Even though the Portuguese eat a lot of seafood, the majority of what they catch is exported. Canned sardines are a popular export, and at our second tasting we sampled a myriad of these tiny, canned fish that came bathed in olive oil. This was served with some fresh sliced baguette and a glass of local rosé. Enjoying the many samples in front of us, we were stunned when a fish roe salad was served immediately after (more food!). These large slices of the fish egg sacks where tossed and seasoned with olive oil, tomatoes, and onions.

Like seafood, pork is also at the heart of Portuguese cuisine. The majority of the pork industry in Iberia (Portugal and Spain) is set up so that Portugal raises the swine, Spain takes care of the processing, and then some of the final product is brought back to Portugal. The premium ham comes from acorn-fed pigs. If it is cured for 5 years, it can cost around 300 euros per kilo.

At Pigmeu, another stop on the tour, we had a platter of porky-dishes to try from: pork croquette, tomato crackling, and a slow cooked pork sandwich. We paired our generous sampler with a glass of red wine. On counter lined with Portuguese wines, hung my favorite sign, which represents the love Portuguese people have for their food: "In the day I don't sleep because I'm thinking of you. In the night I don't sleep because I am hungry."

For another seafood stop we tried moules (or mussels) and beer. Cooked in white white, cilantro and a lot of olive oil, these steaming mussels were a fun item to share around the table. No water or salt is added to the sauce - the mussels contribute plenty of that on their own! We paired the muscles with a local craft beer, as well as some absorbent bread to dunk into the delicious juices that the mussels bathed in. The interior decor was also fun, hip, and modern, making this a perfect spot to come to with a group of friends.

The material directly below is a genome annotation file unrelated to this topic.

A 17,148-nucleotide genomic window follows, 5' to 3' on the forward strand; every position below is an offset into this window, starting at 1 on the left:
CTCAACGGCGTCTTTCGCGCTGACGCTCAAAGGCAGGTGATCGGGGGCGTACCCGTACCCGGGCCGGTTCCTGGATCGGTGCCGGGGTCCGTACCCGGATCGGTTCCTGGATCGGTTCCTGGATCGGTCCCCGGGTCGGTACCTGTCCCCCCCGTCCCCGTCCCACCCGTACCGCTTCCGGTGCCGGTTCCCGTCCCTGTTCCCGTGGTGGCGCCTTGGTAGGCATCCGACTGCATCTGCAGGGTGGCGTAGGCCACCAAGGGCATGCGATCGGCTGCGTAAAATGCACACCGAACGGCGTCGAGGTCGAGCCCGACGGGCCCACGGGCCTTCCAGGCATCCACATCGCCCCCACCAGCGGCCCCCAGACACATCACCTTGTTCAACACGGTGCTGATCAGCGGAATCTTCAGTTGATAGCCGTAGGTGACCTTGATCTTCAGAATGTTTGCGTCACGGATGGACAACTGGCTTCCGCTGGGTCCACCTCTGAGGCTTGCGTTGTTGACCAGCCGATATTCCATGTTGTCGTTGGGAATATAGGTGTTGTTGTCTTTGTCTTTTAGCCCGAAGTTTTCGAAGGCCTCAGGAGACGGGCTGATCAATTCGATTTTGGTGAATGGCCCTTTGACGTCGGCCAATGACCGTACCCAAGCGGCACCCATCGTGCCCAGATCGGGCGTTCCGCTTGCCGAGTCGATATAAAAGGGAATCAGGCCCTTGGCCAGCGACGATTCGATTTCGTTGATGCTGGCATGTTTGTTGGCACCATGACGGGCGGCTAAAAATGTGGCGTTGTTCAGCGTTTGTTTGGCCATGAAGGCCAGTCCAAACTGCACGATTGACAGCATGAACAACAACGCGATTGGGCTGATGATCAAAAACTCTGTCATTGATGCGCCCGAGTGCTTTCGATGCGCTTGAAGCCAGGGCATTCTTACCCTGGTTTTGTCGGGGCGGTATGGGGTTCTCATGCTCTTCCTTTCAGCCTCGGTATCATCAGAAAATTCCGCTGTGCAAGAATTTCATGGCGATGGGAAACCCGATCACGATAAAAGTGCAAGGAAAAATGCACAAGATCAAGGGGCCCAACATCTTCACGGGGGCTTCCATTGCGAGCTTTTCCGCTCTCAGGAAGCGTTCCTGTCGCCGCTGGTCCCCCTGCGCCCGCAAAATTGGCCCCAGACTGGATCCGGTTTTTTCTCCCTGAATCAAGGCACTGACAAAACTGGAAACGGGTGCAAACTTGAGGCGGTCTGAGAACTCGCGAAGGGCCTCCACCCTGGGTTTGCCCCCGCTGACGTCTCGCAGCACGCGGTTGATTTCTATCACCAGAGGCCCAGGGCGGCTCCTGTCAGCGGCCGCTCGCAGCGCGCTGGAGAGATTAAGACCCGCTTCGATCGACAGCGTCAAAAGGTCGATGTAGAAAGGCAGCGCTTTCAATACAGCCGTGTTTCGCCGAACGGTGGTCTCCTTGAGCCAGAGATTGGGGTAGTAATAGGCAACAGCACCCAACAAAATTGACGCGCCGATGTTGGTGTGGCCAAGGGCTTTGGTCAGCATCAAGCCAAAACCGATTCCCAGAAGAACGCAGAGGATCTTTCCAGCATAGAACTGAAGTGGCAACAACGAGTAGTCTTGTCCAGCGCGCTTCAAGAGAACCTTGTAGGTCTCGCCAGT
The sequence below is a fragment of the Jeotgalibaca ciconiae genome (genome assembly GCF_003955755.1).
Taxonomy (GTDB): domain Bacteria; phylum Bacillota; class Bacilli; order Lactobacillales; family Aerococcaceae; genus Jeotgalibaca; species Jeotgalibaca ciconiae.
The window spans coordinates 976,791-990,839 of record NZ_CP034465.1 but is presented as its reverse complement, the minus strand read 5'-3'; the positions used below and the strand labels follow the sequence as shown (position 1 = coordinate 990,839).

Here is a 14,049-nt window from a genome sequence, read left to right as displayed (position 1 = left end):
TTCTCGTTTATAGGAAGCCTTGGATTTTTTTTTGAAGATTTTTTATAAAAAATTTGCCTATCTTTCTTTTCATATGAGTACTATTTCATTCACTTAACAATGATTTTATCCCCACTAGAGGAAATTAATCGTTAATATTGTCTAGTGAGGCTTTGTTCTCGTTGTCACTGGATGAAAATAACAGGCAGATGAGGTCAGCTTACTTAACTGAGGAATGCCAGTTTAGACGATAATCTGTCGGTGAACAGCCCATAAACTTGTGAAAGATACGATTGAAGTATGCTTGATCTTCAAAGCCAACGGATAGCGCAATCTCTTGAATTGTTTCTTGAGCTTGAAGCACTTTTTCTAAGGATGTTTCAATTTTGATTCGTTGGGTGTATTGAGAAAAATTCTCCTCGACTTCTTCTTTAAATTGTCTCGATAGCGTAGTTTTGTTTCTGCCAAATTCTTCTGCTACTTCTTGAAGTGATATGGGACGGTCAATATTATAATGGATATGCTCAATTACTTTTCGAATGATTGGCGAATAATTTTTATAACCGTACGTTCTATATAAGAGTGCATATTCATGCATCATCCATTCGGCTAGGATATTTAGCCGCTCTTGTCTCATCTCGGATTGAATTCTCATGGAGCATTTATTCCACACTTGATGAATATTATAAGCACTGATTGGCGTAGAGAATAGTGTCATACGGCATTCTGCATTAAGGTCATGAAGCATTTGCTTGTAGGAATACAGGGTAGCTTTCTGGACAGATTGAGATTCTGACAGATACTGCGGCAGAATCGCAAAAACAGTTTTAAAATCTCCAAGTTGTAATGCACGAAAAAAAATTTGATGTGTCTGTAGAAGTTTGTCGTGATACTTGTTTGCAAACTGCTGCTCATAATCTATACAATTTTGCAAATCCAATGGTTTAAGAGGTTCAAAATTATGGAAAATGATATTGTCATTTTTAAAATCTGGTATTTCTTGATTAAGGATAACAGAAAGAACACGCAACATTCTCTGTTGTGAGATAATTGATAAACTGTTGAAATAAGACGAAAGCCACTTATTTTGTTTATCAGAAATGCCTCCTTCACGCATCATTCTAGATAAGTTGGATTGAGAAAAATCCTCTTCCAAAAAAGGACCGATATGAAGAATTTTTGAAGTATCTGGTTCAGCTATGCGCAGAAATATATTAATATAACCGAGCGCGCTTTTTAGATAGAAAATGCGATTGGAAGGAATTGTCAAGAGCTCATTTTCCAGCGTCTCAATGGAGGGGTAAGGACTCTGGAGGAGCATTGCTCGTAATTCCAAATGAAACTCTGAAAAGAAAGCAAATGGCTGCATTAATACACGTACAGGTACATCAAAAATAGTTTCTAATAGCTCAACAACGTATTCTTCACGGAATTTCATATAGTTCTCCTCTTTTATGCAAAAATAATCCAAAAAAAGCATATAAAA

After a short stroll, we headed to the rooftop of a hidden local's spot to try some comfort food, or "mammy's food".  We ate pataniscas (codfish fritters) and baked beans with soupy rice on the terrace. After already spending a few hours with the group, for this meal it felt like gathering for lunch at a friend's house. The delicious cod fritters were tempura battered. Fun fact: tempura is a technique that the Japanese actually adapted from the Portuguese. In general, Portuguese food is fairly unique to Portugal and any fusion foods are a recent phenomenon. However, the Portuguese flavors are attributed to spices and herbs, such as cinnamon and cilantro, that were brought over from the former colonies.

Madelena served us vinho verde, or green wine. This was my first time trying wine made from such young grapes. Acidic and fruity, it perfectly complemented this unpretentious and homey food. "Remember," Madelena said, "food is for the stomach. Dessert is for the heart." Even though we were all so full at this point, we made room for one last treat at our last stop.

We terminated our tour with a refreshing green and mint tea as well as a a sponge cake. This dish is also known as convent cake, because it was made by the nuns who had leftover egg yolks, since they used egg whites to dye the priest's robes. Sensible and letting no part go to waste, they made this  custardy and rich egg yolk dessert. 

Despite being stuffed, this tour only scratched the surface of the amazing foods offered in Campo de Ourique. Fortunately, Madelena gave us a map and a list of other suggestions for tastings and activities in the area for another time. 

 I couldn't think of a better way to spend my very limited time in Lisbon that on this Taste of Lisboa Tour. If you are in Lisbon I strongly recommend that you do the same. To find out more about how you can join this special tour experience, visit their website or contact them at: enjoy@tasteoflisboa.com


This tour was sponsored by Taste of Lisboa, however all opinions, writing, and photos are my own.